McIvor, “Human Rights and Broken Cisterns”

McIvor, Méadhbh. 2018. “Human Rights and Broken Cisterns: Counterpublic Christianity and Rights-based Discourse in Contemporary England.” Ethnos. 

Abstract: Although human rights are often framed as the result of centuries of Western Christian thought, many English evangelicals are wary of the U.K.’s recent embrace of rights-based law. Yet this wariness does not preclude their use of human rights instruments in the courts. Drawing upon fieldwork with Christian lobbyists and lawyers in London, I argue that evangelical activists instrumentalise rights-based law so as to undermine the universalist claims on which they rest. By constructing themselves as a marginalised counterpublic whose rights are frequently ‘trumped’ by the competing claims of others, they hope to convince their fellow Britons that a society built upon the logic of equal rights cannot hope to deliver the human flourishing it promises. Given the salience of contemporary political conservatism, I call for further ethnographic research into counterpublic movements, and offer my interlocutors’ instrumentalisation of human rights as a critique of the inconsistencies of secular law.

Loustau, “The Uncanny Self in Love”

Loustau, Marc Roscoe. 2018. The Uncanny Self in Love: Divorced Catholic Women Remember Abortion in Romania. Journal of Religious Ethics 46(1): 63-87.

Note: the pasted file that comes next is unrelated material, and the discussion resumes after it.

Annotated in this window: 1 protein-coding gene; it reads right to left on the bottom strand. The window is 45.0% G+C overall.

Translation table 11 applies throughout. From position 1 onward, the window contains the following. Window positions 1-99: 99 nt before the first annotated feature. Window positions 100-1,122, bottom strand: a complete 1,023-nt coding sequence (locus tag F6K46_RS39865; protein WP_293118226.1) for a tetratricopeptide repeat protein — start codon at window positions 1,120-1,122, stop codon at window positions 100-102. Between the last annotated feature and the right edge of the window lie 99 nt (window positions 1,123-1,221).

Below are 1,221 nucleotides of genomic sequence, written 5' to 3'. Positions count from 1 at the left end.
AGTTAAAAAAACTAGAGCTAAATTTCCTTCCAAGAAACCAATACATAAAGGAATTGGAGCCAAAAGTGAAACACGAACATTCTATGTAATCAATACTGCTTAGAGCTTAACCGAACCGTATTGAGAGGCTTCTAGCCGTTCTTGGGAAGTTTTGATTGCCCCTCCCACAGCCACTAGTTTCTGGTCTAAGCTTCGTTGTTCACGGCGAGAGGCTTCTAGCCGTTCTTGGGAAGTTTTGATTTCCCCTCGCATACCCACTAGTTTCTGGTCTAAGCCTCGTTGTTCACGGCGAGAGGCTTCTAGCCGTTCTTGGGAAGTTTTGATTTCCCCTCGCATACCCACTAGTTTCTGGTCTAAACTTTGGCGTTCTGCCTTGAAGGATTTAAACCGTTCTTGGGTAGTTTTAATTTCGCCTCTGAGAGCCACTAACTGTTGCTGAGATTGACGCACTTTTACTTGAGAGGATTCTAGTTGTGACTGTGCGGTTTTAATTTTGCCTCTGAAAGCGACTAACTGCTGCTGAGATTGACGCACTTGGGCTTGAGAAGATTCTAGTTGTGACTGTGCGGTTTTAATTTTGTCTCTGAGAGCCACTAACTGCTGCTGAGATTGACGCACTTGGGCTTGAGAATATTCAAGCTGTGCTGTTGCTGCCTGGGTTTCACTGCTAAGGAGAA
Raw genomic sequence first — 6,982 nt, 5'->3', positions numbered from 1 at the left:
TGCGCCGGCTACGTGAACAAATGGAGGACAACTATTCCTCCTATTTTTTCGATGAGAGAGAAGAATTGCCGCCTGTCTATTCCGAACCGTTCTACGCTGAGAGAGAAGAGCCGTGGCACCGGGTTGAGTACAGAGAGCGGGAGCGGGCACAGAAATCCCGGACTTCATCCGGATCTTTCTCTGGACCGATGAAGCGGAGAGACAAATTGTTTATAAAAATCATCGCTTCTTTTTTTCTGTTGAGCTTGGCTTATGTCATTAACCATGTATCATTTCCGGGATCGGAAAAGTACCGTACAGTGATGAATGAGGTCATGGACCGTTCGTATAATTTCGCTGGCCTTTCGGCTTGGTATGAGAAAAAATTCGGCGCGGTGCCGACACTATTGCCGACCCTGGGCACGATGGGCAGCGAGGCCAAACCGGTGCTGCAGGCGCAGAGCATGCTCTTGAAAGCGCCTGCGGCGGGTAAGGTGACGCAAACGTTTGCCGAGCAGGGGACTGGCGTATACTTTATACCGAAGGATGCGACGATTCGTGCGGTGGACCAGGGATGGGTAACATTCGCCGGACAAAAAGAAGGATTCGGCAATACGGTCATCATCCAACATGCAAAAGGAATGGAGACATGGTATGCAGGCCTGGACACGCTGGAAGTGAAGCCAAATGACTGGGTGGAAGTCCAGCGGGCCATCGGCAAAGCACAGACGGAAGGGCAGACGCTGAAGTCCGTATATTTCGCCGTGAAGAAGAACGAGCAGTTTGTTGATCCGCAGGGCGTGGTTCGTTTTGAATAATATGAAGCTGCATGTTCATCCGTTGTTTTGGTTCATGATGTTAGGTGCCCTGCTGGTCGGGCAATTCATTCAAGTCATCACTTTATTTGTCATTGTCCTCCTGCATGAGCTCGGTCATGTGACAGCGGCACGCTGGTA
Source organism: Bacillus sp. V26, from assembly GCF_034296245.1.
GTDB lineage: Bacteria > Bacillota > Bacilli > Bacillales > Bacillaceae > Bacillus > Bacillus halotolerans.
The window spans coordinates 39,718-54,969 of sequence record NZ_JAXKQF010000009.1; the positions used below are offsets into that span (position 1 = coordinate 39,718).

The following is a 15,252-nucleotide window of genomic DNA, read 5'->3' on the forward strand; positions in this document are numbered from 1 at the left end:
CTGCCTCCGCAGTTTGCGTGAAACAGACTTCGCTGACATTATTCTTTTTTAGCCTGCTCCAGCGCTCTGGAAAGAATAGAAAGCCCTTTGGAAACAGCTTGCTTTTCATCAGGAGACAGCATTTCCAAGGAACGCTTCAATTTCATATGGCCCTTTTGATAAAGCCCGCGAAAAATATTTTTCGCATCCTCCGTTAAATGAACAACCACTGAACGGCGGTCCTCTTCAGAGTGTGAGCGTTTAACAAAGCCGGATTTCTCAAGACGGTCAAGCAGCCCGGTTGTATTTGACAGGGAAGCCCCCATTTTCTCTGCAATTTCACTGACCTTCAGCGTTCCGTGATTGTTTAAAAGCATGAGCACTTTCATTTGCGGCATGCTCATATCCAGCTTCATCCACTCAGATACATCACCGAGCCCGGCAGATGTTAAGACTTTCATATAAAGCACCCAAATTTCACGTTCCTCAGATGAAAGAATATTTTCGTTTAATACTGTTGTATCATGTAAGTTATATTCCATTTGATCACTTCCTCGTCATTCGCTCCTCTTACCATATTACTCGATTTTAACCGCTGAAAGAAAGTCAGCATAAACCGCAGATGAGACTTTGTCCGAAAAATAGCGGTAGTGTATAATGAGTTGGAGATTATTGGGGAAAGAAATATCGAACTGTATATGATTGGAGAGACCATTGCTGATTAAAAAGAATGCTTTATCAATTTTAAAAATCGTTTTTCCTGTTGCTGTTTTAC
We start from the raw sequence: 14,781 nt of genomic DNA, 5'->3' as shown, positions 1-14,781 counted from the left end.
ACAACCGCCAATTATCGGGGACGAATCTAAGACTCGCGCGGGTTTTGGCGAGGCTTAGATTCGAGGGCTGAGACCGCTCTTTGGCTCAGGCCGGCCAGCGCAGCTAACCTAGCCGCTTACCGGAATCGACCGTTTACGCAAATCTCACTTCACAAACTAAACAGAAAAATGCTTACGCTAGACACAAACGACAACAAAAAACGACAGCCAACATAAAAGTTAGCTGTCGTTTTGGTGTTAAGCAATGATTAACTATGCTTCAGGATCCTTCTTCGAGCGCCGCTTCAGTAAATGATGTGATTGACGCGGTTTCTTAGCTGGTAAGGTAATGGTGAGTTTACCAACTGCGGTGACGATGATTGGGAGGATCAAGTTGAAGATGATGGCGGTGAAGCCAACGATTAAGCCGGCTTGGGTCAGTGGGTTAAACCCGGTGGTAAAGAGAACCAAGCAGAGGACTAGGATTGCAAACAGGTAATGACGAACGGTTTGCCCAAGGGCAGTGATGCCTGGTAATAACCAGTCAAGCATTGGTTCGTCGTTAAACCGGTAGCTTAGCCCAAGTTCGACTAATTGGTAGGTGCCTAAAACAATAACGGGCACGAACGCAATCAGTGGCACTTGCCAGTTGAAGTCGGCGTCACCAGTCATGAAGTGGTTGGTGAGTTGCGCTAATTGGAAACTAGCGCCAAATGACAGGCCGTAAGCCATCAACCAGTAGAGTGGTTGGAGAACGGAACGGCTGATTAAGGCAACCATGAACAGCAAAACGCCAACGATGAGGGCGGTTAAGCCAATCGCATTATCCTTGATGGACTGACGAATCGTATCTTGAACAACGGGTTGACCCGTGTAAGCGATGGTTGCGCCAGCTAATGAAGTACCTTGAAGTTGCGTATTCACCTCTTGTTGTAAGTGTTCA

Abstract: This essay presents an ethnographic account of two divorced Catholic women’s memories of praying to the Virgin Mary while seeking illegal abortions under the Romanian socialist regime. These women’s stories focused on troubling memories of being in love, reflections that were retrospectively shaped by divorce. Drawing on Sigmund Freud’s notion of the uncanny, I call these recollections uncanny memories of the self in love. Uncannily remembering one’s self in love combines experiential self-examination and ethical assessment of actions. The notion of the uncanny self in love thus helps bridge the divide between experience- and action-oriented approaches to lived ethics. I argue that the ethical significance of the Virgin Mary’s actions depended on my acquaintances’ approach to love. For one woman seeking to stay estranged from her ex-husband, the Virgin Mary’s actions accentuated his ethical immaturity. My other acquaintance harbored more ambivalent feelings toward her ex-husband; for her, talking about the Virgin Mary helped her relativize feelings of ethical indignation. As a core implication of this argument, I urge greater awareness of the problematic tendency to include the need for greater awareness of tendencies in theories of lived ethics to reify socially situated perspectives on love.

Clements, “Research Note”

Clements, Ben.  2014.  “Research Note: Assessing the Determinants of the Contemporary Social Attitudes of Roman Catholics in Britain: Abortion and Homosexuality.”  Journal of Contemporary Religion 29(3): 491-501.

Abstract: This research note examines the determinants of British Catholics’ social attitudes using a nationally representative survey undertaken in 2010. It examines attitudes towards abortion and homosexuality, issues where the Church has clear moral teachings and has recently intervened in national debates, but where significant proportions of Catholics currently hold dissenting views. Noteworthy findings are the consistent role played by sex, age, and religious commitment in underpinning attitudes towards social issues, while party political support only affects attitudes towards homosexuality. Men, older people, and those who attend religious services more frequently represent the sections of the Catholic community which are particularly likely to hold traditionalist views that accord with official Church teaching.